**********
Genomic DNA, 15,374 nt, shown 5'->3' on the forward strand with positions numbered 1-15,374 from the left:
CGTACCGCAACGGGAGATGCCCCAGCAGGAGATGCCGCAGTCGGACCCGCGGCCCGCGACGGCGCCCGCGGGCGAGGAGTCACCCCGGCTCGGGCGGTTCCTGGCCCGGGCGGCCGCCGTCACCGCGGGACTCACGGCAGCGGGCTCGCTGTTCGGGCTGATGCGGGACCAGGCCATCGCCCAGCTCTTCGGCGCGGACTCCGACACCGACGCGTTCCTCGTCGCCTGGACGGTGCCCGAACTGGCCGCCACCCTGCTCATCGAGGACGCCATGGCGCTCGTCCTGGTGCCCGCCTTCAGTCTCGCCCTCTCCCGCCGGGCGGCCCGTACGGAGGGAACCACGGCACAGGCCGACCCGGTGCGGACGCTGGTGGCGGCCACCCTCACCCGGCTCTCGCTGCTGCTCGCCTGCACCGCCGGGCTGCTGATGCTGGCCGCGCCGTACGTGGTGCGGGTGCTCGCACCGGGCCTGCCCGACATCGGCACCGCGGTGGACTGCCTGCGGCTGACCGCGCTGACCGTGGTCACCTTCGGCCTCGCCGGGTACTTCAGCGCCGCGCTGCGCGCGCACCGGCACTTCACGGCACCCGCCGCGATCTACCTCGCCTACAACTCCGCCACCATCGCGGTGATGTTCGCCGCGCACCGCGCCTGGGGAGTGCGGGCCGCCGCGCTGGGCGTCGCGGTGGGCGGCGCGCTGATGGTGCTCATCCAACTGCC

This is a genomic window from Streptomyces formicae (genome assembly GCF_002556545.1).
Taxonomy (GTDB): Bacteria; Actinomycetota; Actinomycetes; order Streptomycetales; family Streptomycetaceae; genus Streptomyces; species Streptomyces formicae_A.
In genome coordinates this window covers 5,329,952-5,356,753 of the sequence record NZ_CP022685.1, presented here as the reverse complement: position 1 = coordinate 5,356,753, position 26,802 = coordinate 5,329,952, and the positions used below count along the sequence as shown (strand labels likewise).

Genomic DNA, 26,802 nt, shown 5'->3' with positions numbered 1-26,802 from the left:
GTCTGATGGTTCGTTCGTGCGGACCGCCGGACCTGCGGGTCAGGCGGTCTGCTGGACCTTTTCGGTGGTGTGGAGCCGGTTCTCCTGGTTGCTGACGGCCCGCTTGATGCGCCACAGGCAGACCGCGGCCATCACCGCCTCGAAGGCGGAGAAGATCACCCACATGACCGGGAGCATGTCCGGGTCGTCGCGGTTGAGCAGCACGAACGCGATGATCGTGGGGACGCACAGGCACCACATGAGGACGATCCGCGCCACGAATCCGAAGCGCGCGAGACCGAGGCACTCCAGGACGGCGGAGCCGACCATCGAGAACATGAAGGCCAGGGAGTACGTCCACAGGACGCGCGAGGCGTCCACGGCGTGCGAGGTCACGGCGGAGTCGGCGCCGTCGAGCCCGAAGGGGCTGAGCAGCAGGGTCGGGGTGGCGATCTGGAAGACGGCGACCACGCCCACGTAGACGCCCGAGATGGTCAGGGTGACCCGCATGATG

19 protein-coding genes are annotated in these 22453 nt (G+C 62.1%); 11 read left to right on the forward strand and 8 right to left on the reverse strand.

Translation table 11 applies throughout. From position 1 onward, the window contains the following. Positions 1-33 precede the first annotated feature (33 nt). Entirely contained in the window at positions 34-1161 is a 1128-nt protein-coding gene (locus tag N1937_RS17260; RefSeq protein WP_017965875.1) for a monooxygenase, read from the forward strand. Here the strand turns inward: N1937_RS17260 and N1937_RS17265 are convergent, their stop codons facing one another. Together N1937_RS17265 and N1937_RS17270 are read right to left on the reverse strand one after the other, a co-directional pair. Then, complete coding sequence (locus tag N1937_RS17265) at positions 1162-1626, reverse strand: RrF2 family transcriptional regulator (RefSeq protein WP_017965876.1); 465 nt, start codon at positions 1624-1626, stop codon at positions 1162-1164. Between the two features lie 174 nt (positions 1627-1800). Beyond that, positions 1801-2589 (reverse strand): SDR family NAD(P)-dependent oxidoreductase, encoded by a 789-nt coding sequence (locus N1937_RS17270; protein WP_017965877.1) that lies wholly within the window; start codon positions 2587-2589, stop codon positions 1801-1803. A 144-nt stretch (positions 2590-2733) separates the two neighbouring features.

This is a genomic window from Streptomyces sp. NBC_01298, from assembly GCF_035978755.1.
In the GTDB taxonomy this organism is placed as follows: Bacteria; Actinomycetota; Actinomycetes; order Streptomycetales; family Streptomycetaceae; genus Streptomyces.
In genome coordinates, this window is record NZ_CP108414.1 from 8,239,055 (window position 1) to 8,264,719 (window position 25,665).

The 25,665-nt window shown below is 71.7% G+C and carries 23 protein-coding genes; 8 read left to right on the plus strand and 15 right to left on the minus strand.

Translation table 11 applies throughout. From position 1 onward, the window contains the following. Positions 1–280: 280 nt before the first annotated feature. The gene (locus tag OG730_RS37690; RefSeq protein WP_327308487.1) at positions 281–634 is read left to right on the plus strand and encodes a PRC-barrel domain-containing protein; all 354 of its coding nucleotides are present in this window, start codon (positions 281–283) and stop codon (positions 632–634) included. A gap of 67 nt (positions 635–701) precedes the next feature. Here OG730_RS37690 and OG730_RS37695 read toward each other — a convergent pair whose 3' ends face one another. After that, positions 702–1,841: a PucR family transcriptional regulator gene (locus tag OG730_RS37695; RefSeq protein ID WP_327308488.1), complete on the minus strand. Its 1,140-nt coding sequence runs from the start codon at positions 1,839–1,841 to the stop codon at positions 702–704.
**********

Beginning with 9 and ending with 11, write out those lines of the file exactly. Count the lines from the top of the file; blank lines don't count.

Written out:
Translation table 11 applies throughout. From position 1 onward, the window contains the following. Positions 1-33 precede the first annotated feature (33 nt). Entirely contained in the window at positions 34-1161 is a 1128-nt protein-coding gene (locus tag N1937_RS17260; RefSeq protein WP_017965875.1) for a monooxygenase, read from the forward strand. Here the strand turns inward: N1937_RS17260 and N1937_RS17265 are convergent, their stop codons facing one another. Together N1937_RS17265 and N1937_RS17270 are read right to left on the reverse strand one after the other, a co-directional pair. Then, complete coding sequence (locus tag N1937_RS17265) at positions 1162-1626, reverse strand: RrF2 family transcriptional regulator (RefSeq protein WP_017965876.1); 465 nt, start codon at positions 1624-1626, stop codon at positions 1162-1164. Between the two features lie 174 nt (positions 1627-1800). Beyond that, positions 1801-2589 (reverse strand): SDR family NAD(P)-dependent oxidoreductase, encoded by a 789-nt coding sequence (locus N1937_RS17270; protein WP_017965877.1) that lies wholly within the window; start codon positions 2587-2589, stop codon positions 1801-1803. A 144-nt stretch (positions 2590-2733) separates the two neighbouring features.

This is a genomic window from Streptomyces sp. NBC_01298, from assembly GCF_035978755.1.
In the GTDB taxonomy this organism is placed as follows: Bacteria; Actinomycetota; Actinomycetes; order Streptomycetales; family Streptomycetaceae; genus Streptomyces.